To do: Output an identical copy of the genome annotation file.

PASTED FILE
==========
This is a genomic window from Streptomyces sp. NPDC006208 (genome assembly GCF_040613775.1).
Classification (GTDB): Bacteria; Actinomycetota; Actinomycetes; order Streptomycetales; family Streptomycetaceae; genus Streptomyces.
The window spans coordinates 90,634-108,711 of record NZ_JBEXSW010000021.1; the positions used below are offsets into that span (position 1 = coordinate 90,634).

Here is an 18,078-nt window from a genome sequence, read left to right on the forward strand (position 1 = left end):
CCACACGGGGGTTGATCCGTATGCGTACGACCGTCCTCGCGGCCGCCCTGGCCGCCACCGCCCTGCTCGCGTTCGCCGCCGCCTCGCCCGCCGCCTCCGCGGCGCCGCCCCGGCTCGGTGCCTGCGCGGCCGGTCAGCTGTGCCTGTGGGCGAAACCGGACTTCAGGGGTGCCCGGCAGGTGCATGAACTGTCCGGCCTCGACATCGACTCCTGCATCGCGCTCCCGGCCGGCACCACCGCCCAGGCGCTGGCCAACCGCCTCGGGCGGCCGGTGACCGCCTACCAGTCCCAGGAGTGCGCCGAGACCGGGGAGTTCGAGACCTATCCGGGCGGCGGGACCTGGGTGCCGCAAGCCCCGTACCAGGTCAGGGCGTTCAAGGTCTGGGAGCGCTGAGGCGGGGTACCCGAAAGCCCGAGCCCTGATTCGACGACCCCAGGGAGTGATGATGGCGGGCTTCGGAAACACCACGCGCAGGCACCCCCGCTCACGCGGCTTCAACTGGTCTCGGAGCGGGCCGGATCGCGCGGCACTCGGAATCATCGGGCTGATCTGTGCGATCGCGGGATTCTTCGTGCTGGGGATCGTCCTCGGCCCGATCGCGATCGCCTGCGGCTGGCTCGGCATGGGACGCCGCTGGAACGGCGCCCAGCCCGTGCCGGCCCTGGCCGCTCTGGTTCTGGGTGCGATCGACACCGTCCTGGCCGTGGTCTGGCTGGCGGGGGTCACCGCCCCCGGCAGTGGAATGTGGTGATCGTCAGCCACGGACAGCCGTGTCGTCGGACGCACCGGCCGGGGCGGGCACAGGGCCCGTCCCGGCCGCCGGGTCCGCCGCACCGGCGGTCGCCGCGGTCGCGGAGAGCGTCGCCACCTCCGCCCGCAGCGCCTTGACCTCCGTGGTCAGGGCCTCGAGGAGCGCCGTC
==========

This is a genomic window from Streptomyces sp. NPDC006208 (genome assembly GCF_040613775.1).
Classification (GTDB): Bacteria; Actinomycetota; Actinomycetes; order Streptomycetales; family Streptomycetaceae; genus Streptomyces.
The window spans coordinates 90,634-108,711 of record NZ_JBEXSW010000021.1; the positions used below are offsets into that span (position 1 = coordinate 90,634).

Here is an 18,078-nt window from a genome sequence, read left to right on the forward strand (position 1 = left end):
CCACACGGGGGTTGATCCGTATGCGTACGACCGTCCTCGCGGCCGCCCTGGCCGCCACCGCCCTGCTCGCGTTCGCCGCCGCCTCGCCCGCCGCCTCCGCGGCGCCGCCCCGGCTCGGTGCCTGCGCGGCCGGTCAGCTGTGCCTGTGGGCGAAACCGGACTTCAGGGGTGCCCGGCAGGTGCATGAACTGTCCGGCCTCGACATCGACTCCTGCATCGCGCTCCCGGCCGGCACCACCGCCCAGGCGCTGGCCAACCGCCTCGGGCGGCCGGTGACCGCCTACCAGTCCCAGGAGTGCGCCGAGACCGGGGAGTTCGAGACCTATCCGGGCGGCGGGACCTGGGTGCCGCAAGCCCCGTACCAGGTCAGGGCGTTCAAGGTCTGGGAGCGCTGAGGCGGGGTACCCGAAAGCCCGAGCCCTGATTCGACGACCCCAGGGAGTGATGATGGCGGGCTTCGGAAACACCACGCGCAGGCACCCCCGCTCACGCGGCTTCAACTGGTCTCGGAGCGGGCCGGATCGCGCGGCACTCGGAATCATCGGGCTGATCTGTGCGATCGCGGGATTCTTCGTGCTGGGGATCGTCCTCGGCCCGATCGCGATCGCCTGCGGCTGGCTCGGCATGGGACGCCGCTGGAACGGCGCCCAGCCCGTGCCGGCCCTGGCCGCTCTGGTTCTGGGTGCGATCGACACCGTCCTGGCCGTGGTCTGGCTGGCGGGGGTCACCGCCCCCGGCAGTGGAATGTGGTGATCGTCAGCCACGGACAGCCGTGTCGTCGGACGCACCGGCCGGGGCGGGCACAGGGCCCGTCCCGGCCGCCGGGTCCGCCGCACCGGCGGTCGCCGCGGTCGCGGAGAGCGTCGCCACCTCCGCCCGCAGCGCCTTGACCTCCGTGGTCAGGGCCTCGAGGAGCGCCGTC